Perched on scaffolding for three months this summer in downtown Eagle, artist Brenda Kaye made a lot of new friends.
While painting a 42-foot-by-10-foot mural depicting a wild horse roundup across sagebrush-dotted hills as seen through three arched windows, Kaye talked to 30 to 40 passers-by a day. Some visitors became regulars, stopping almost daily to check on the photo-like mural’s progress and chat with the artist.
The mural, located on the new Smoky Mountain Pizza building in downtown Eagle, is the first one commissioned by the Eagle Arts Commission. Kaye received a $5,000 grant and about $1,000 for supplies.
“We selected Brenda because of her unique artistic quality,” said Eagle Arts Commission Chair Linda Butler. “You feel her images moving on the canvas. They are very realistic, and her blending of colors is exceptional,”
Kaye says she is fascinated by color. It is crucial to capturing a subject’s feeling, texture and action.
“I never use paint right out of the tube,” she said. She creates her own blends specific to each detail. In the Eagle mural, the sagebrush sports 18 different color blends.
Kaye did all the mural work by herself, including spending hours in triple-digit heat with a grinder, smoothing the building’s cinder-block surface in preparation for painting. “I ground that puppy down,” Kaye said.
Cheered by the positive public response to Kaye’s work, the arts commission hopes to do another public art project next year — possibly another mural, Butler said.
Kaye was pleasantly surprised by how quickly the community embraced the project.
“This is their mural. It is part of their community. They are proud of it,” she said.
And the feeling is mutual. Eagle holds a special place in Kaye’s heart. She moved to the community from Boise during the painful process of a divorce.
“It is a very healing community,” she said.
AN ARTIST’S MISSION
“I am going to paint my way through this life trying to add beauty to it,” Kaye said. “If I can create some beauty in the world, that is good enough.”
Kaye, who moved back to Boise, has been painting full-time since 2005. The majority of her work is word-of-mouth commissions for her oil paintings.
Specializing in horses, she has met some interesting equines.
She traveled to a 150,000-acre Black Angus ranch in Wyoming to paint the foreman and his best working, albeit cranky, horse, Knucklehead.
She spent two weeks in Sun Valley photographing and painting Belgian draft horses and their companion, a rescued mustang.
During Tamarack Resort’s brief heyday, she was in the spotlight as CEO Jean Pierre Boespflug’s favorite painter. She painted 21 pieces for Tamarack Lodge and homeowners. “Fortunately, I did get paid,” she said.
While spending time at Tamarack she crawled around on the forest floor examining the fauna. She became enamored with the Idaho trillium and created a 48-inch-by-48-inch hyperrealistic painting of a single delicate white flower.
As part of her mission to share beauty through her art, Kaye donates at least one painting a year to a charitable cause.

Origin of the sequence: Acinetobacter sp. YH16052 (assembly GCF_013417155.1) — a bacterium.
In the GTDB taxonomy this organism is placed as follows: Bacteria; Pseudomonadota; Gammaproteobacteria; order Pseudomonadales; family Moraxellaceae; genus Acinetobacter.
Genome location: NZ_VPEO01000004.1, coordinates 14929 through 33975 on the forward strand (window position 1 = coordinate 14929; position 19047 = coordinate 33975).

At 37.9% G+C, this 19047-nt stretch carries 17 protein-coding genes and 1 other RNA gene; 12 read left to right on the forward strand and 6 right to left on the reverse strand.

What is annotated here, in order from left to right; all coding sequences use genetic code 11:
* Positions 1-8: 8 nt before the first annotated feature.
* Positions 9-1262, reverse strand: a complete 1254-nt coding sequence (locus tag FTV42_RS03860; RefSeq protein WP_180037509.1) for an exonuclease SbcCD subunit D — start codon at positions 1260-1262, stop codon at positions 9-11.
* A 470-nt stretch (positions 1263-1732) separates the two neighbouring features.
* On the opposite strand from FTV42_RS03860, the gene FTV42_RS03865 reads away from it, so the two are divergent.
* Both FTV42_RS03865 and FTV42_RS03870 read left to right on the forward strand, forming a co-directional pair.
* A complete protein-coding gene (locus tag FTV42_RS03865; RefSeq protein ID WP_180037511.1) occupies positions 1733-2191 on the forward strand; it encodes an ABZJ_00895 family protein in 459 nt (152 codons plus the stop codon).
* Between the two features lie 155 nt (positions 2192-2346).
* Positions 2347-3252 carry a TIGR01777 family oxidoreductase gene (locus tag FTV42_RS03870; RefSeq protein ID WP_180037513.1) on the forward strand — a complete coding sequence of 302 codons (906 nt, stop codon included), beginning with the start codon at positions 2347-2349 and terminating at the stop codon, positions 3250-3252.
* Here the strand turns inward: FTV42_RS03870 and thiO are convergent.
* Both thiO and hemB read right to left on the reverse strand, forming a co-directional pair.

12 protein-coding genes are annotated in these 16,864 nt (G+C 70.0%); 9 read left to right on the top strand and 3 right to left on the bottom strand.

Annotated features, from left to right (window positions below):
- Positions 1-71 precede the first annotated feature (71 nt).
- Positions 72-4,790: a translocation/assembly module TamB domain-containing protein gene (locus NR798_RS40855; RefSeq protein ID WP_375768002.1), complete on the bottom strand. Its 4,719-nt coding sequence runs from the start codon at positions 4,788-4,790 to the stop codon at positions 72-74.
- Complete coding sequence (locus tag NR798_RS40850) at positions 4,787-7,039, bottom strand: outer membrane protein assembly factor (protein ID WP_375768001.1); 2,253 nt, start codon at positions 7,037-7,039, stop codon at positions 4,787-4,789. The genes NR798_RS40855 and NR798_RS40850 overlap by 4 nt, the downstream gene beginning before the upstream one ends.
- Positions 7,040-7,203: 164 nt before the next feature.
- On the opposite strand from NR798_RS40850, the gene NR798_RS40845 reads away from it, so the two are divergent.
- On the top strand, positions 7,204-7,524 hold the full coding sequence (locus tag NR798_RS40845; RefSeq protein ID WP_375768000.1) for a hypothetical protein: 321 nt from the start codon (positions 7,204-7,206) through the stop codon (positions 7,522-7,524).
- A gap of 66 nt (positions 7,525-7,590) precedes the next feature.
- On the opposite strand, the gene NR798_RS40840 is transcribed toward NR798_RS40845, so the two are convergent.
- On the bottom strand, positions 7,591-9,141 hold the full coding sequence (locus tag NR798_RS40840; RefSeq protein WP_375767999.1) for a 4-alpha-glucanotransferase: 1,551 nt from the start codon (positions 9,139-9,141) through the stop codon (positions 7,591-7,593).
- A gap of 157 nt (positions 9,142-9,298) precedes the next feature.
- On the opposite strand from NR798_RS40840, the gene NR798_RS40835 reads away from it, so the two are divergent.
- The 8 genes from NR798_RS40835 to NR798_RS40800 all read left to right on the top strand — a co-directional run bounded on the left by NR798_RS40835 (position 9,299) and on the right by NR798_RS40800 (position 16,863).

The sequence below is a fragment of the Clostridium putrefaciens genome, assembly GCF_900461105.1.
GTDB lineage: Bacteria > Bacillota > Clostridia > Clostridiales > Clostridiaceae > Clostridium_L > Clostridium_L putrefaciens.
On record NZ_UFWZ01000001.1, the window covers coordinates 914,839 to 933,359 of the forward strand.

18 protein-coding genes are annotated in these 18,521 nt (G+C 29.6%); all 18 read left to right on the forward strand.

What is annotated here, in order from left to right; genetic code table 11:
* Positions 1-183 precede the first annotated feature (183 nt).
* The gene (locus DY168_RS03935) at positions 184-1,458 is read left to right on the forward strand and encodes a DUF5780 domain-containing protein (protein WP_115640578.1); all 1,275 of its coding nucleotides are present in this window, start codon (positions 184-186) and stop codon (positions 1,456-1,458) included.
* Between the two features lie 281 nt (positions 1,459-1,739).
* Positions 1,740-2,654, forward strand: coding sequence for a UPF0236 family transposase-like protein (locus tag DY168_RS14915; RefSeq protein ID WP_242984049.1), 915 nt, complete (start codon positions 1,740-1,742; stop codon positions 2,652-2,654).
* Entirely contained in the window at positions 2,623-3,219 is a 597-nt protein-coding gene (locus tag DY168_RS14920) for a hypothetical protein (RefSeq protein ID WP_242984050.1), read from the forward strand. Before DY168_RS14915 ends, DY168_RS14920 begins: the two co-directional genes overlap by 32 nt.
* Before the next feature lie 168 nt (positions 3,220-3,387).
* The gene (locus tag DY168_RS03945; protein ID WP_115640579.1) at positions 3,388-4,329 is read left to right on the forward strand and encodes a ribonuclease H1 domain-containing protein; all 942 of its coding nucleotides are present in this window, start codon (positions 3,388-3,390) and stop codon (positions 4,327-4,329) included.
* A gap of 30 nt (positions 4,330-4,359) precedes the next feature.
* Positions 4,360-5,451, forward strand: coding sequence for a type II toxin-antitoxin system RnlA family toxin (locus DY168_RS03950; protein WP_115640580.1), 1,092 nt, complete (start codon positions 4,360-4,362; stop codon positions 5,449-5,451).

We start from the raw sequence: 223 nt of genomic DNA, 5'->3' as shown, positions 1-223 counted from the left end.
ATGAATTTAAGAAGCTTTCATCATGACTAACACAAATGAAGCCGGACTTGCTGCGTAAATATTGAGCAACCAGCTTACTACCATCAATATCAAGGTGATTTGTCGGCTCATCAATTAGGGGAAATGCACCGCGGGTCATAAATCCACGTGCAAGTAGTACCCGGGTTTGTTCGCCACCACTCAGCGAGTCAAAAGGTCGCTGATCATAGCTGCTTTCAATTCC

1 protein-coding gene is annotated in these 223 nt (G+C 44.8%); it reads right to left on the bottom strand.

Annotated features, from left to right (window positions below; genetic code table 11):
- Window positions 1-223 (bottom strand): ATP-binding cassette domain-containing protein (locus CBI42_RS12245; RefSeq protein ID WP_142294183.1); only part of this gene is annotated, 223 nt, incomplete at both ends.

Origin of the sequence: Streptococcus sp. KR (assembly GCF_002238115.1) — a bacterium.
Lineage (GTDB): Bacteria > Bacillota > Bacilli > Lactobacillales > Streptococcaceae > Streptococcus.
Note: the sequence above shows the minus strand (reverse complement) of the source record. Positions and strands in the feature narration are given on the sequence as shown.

One of those donations, a Boise State Bronco 2007 Fiesta Bowl painting, generated a couple of stories of its own.
She donated the original painting to the Bronco Athletic Association for a fund-raising auction. Boespflug bought it, only to have it later liquidated when Tamarack Resort went bankrupt. A Meridian Bronco fan now owns that painting.
When Kaye decided she wanted to do something special for Idaho troops stationed in the Middle East — “to help bring some kind of beauty to that hostile environment” — she made a print of her Fiesta Bowl painting and asked Coach Pete, members of the football team, Gov. Butch Otter and other dignitaries sign it. She gave it to the Idaho Air National Guard, and it traveled with the A-10 Warthog jets to Iraq. When that deployment ended, the print came back with the guardsmen. It went out again when the Black Hawk helicopters were deployed to Afghanistan.
“It was on the road for almost two years before coming home. Now it hangs at the Air National Guard,” she said. “I received so many emails saying how appreciative they were; it was like having a piece of home with them.”
Kaye is sometimes asked to paint portraits of cherished horses or pets or to memorialize special events or people.
She finds these types of paintings especially rewarding because she is giving the owners something more than a representational image. She is giving them a reminder of something joyous in their lives.
“It gives them a feeling,” she said. “The best payment is tears of appreciation.”
One painting she did not get to do, though, has given Kaye her own life-changing moment.
Micron CEO Steve Appleton wanted Kaye to paint a portrait of him and his family with one of his favorite airplanes.
“Steve really wanted to get the whole family together, so we scheduled it for spring break. He was killed Feb. 3,” she said.
“What I have regretted the most in my career is missing out on making that painting happen. His death just made me so aware of every day. You never know when all of the sudden it will be gone.”
Cynthia Sewell: 377-6428, Twitter: @CynthiaSewell